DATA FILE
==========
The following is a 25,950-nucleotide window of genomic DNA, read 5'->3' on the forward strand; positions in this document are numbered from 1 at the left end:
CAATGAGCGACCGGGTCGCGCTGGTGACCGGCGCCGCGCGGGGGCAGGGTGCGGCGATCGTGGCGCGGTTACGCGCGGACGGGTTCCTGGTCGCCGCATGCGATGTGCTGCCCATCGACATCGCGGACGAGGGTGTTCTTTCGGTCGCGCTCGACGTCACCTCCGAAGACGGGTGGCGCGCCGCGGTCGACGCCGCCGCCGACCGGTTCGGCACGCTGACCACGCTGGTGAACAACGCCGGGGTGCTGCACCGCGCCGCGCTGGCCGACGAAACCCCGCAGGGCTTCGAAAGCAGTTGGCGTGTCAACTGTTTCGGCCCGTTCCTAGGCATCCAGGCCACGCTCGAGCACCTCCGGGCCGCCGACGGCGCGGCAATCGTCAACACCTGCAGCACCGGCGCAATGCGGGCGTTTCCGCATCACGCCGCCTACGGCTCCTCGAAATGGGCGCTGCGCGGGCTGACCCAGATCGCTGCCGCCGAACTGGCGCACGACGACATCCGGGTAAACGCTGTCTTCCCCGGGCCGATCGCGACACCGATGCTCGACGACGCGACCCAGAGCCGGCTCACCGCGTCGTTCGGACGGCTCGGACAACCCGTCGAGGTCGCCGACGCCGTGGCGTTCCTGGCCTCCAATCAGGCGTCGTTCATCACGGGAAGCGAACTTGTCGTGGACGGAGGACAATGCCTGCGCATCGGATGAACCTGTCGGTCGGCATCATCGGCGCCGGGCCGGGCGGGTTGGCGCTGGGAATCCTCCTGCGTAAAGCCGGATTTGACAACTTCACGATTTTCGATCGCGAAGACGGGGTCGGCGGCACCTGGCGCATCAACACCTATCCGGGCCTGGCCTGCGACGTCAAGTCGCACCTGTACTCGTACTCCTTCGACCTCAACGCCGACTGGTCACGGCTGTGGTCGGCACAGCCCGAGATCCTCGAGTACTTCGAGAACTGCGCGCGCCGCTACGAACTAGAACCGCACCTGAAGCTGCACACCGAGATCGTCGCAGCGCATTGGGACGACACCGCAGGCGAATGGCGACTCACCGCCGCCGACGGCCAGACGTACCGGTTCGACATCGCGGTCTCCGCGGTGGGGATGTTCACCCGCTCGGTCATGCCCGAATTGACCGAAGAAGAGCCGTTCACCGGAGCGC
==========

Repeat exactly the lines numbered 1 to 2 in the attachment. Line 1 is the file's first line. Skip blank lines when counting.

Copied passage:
The following is a 25,950-nucleotide window of genomic DNA, read 5'->3' on the forward strand; positions in this document are numbered from 1 at the left end:
CAATGAGCGACCGGGTCGCGCTGGTGACCGGCGCCGCGCGGGGGCAGGGTGCGGCGATCGTGGCGCGGTTACGCGCGGACGGGTTCCTGGTCGCCGCATGCGATGTGCTGCCCATCGACATCGCGGACGAGGGTGTTCTTTCGGTCGCGCTCGACGTCACCTCCGAAGACGGGTGGCGCGCCGCGGTCGACGCCGCCGCCGACCGGTTCGGCACGCTGACCACGCTGGTGAACAACGCCGGGGTGCTGCACCGCGCCGCGCTGGCCGACGAAACCCCGCAGGGCTTCGAAAGCAGTTGGCGTGTCAACTGTTTCGGCCCGTTCCTAGGCATCCAGGCCACGCTCGAGCACCTCCGGGCCGCCGACGGCGCGGCAATCGTCAACACCTGCAGCACCGGCGCAATGCGGGCGTTTCCGCATCACGCCGCCTACGGCTCCTCGAAATGGGCGCTGCGCGGGCTGACCCAGATCGCTGCCGCCGAACTGGCGCACGACGACATCCGGGTAAACGCTGTCTTCCCCGGGCCGATCGCGACACCGATGCTCGACGACGCGACCCAGAGCCGGCTCACCGCGTCGTTCGGACGGCTCGGACAACCCGTCGAGGTCGCCGACGCCGTGGCGTTCCTGGCCTCCAATCAGGCGTCGTTCATCACGGGAAGCGAACTTGTCGTGGACGGAGGACAATGCCTGCGCATCGGATGAACCTGTCGGTCGGCATCATCGGCGCCGGGCCGGGCGGGTTGGCGCTGGGAATCCTCCTGCGTAAAGCCGGATTTGACAACTTCACGATTTTCGATCGCGAAGACGGGGTCGGCGGCACCTGGCGCATCAACACCTATCCGGGCCTGGCCTGCGACGTCAAGTCGCACCTGTACTCGTACTCCTTCGACCTCAACGCCGACTGGTCACGGCTGTGGTCGGCACAGCCCGAGATCCTCGAGTACTTCGAGAACTGCGCGCGCCGCTACGAACTAGAACCGCACCTGAAGCTGCACACCGAGATCGTCGCAGCGCATTGGGACGACACCGCAGGCGAATGGCGACTCACCGCCGCCGACGGCCAGACGTACCGGTTCGACATCGCGGTCTCCGCGGTGGGGATGTTCACCCGCTCGGTCATGCCCGAATTGACCGAAGAAGAGCCGTTCACCGGAGCGC